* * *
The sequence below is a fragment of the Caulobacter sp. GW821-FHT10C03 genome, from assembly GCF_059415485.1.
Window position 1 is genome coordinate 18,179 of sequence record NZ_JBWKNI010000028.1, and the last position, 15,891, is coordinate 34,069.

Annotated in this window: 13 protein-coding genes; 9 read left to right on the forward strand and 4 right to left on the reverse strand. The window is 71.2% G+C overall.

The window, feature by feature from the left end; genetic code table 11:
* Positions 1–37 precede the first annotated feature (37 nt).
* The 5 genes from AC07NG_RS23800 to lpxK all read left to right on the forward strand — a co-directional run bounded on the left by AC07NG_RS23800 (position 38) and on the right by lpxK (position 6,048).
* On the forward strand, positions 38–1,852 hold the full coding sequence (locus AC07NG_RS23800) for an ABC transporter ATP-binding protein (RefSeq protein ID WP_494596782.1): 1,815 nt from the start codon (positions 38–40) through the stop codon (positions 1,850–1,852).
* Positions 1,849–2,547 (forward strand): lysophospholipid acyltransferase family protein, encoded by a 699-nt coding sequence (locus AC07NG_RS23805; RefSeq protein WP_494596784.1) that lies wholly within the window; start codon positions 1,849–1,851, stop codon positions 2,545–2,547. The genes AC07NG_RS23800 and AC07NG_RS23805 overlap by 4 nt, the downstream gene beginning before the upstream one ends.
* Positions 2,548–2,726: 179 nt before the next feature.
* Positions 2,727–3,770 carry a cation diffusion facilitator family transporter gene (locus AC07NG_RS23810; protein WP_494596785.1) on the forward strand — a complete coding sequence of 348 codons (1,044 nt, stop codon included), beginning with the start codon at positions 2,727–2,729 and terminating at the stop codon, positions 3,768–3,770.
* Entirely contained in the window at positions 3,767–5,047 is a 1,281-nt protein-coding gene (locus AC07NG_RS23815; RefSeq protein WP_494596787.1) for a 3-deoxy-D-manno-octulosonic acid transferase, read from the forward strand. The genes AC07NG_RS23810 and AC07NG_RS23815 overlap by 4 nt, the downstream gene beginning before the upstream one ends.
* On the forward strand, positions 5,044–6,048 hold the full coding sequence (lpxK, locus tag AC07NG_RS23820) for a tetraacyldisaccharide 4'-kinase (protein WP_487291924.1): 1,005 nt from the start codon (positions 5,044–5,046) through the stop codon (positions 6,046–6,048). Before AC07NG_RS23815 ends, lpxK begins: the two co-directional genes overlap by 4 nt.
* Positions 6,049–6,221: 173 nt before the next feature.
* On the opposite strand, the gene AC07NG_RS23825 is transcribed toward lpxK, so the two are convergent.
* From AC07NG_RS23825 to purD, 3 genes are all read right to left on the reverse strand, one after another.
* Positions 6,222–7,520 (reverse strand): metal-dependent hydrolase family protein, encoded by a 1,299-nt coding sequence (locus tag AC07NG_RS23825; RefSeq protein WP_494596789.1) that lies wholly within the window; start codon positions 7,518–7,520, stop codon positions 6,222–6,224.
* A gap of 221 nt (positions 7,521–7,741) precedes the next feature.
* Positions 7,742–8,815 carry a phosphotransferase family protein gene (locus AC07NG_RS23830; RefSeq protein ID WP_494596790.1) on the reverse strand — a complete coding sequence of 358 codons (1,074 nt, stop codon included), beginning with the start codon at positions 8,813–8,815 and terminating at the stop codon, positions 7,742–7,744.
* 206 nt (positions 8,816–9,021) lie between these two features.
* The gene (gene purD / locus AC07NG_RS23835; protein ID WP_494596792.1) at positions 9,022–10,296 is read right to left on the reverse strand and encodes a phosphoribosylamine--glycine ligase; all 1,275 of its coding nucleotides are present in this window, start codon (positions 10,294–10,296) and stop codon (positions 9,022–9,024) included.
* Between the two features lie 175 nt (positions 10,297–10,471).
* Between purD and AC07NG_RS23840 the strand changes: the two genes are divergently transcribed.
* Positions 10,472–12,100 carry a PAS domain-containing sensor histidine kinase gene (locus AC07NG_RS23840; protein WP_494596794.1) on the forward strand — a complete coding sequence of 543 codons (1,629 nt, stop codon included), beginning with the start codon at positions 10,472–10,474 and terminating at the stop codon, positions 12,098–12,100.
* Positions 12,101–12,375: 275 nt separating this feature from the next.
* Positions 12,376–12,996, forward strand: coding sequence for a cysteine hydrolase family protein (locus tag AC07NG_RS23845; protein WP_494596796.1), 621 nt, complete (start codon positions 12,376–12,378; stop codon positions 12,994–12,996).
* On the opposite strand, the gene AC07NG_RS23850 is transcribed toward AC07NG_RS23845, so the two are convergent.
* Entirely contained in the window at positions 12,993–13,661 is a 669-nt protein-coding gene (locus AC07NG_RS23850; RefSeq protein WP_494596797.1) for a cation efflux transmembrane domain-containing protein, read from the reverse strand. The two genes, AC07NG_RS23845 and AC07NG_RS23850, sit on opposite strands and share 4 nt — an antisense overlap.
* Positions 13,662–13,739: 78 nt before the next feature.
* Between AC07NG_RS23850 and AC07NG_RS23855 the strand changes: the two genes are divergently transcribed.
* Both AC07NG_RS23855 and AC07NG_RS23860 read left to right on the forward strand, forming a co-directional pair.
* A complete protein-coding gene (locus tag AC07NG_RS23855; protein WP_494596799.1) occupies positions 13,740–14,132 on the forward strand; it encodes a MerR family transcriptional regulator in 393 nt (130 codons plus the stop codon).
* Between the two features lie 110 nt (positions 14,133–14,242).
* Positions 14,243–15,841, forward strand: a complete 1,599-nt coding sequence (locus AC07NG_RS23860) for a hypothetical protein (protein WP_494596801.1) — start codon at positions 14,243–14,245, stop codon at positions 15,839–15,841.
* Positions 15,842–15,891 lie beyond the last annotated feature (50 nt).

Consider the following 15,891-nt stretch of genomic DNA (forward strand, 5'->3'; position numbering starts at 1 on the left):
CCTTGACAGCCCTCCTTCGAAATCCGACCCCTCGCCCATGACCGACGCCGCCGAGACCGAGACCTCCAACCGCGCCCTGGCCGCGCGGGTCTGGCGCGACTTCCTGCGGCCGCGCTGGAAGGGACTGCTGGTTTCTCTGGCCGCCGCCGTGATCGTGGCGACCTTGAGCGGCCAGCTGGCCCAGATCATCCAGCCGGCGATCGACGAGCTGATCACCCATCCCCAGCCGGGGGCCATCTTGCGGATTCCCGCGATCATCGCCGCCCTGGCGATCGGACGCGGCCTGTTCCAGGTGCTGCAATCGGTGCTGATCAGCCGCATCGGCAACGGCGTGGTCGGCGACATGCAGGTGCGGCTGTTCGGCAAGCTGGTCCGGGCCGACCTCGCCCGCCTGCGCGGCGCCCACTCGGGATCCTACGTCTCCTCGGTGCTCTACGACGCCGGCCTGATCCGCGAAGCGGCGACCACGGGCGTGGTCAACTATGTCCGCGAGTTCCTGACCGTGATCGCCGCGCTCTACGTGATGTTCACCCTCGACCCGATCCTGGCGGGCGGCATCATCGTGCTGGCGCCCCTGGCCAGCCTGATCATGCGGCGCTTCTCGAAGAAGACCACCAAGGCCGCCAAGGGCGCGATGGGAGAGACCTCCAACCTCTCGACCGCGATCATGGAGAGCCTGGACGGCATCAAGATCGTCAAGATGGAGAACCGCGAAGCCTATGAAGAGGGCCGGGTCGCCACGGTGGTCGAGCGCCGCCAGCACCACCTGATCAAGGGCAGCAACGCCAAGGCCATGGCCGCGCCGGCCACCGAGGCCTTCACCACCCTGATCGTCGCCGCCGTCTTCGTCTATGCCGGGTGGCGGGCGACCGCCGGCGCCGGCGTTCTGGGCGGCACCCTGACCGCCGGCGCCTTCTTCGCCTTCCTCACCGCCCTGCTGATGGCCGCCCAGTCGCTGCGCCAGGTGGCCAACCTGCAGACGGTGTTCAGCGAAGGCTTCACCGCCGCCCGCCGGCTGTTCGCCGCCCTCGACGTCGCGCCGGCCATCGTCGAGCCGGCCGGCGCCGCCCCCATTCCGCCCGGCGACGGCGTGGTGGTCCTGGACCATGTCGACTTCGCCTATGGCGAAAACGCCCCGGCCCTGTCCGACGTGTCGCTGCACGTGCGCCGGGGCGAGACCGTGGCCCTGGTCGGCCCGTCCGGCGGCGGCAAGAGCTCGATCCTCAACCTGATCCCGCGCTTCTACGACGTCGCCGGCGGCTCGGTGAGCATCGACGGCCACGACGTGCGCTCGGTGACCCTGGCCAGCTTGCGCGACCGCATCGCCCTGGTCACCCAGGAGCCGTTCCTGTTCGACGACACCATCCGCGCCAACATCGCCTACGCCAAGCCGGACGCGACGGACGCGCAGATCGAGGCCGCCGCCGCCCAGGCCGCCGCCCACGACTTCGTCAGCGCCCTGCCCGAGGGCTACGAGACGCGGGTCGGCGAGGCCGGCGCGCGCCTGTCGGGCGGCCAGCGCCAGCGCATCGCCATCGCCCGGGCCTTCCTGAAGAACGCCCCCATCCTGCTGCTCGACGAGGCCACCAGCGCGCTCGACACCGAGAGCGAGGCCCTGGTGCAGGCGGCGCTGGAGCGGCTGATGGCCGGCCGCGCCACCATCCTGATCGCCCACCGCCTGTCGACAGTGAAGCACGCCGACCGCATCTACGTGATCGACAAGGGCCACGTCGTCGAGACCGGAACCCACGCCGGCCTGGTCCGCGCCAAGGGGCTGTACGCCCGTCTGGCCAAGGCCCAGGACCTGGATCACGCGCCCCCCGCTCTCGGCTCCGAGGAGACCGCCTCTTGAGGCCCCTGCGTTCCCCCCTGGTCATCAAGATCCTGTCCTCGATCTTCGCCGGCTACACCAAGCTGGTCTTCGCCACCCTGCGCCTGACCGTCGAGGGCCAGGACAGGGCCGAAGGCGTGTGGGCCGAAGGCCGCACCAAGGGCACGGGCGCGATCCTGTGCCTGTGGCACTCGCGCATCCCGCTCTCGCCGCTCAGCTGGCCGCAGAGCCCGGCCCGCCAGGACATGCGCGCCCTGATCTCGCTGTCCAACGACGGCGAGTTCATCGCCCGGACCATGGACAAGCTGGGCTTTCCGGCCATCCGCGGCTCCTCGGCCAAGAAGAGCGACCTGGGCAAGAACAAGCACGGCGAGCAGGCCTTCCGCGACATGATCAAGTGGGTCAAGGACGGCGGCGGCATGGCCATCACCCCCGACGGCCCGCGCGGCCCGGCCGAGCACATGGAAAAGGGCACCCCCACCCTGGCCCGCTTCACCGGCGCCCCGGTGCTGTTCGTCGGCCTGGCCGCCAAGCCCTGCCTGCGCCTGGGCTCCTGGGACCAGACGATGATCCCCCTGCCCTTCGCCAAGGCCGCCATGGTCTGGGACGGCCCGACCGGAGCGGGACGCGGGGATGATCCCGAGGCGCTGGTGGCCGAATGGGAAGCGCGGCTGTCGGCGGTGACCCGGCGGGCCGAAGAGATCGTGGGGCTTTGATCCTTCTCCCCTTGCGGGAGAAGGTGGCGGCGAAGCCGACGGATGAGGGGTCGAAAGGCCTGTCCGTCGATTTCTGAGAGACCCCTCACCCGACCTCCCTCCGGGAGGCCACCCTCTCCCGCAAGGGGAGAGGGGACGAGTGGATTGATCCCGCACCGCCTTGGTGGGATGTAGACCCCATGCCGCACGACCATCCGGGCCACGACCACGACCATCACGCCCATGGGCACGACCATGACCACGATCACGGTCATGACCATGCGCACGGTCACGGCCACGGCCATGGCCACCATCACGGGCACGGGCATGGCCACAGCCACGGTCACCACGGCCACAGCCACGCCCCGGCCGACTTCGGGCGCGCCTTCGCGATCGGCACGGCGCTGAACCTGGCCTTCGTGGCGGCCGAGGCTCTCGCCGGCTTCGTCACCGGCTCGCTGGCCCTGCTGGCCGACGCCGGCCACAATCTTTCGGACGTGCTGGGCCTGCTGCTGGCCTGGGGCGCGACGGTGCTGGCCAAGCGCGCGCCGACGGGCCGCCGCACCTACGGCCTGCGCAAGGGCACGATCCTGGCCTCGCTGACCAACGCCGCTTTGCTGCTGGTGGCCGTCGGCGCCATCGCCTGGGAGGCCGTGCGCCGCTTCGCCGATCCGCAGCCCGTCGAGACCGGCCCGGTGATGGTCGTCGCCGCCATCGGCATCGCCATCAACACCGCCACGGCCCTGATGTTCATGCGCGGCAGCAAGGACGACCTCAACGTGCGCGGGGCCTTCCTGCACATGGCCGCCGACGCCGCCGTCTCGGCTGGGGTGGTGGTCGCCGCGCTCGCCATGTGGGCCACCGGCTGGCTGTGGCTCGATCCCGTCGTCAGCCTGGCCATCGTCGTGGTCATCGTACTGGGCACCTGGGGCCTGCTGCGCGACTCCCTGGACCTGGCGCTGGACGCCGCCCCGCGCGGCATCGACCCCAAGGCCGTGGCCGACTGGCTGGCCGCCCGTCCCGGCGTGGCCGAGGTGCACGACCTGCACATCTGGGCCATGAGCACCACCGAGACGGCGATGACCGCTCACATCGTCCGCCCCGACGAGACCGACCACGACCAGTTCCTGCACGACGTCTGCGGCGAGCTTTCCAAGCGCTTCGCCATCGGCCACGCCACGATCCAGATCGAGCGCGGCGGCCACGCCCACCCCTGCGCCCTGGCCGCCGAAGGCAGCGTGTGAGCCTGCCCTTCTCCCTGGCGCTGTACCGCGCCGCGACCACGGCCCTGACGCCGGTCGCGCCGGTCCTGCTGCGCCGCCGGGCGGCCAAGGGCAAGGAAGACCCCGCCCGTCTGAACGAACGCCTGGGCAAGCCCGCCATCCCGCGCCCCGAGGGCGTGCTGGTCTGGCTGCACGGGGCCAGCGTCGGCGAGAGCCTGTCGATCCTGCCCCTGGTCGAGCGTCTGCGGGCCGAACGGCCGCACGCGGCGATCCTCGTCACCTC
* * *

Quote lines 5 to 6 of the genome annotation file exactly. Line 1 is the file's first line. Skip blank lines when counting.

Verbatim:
* Positions 1–37 precede the first annotated feature (37 nt).
* The 5 genes from AC07NG_RS23800 to lpxK all read left to right on the forward strand — a co-directional run bounded on the left by AC07NG_RS23800 (position 38) and on the right by lpxK (position 6,048).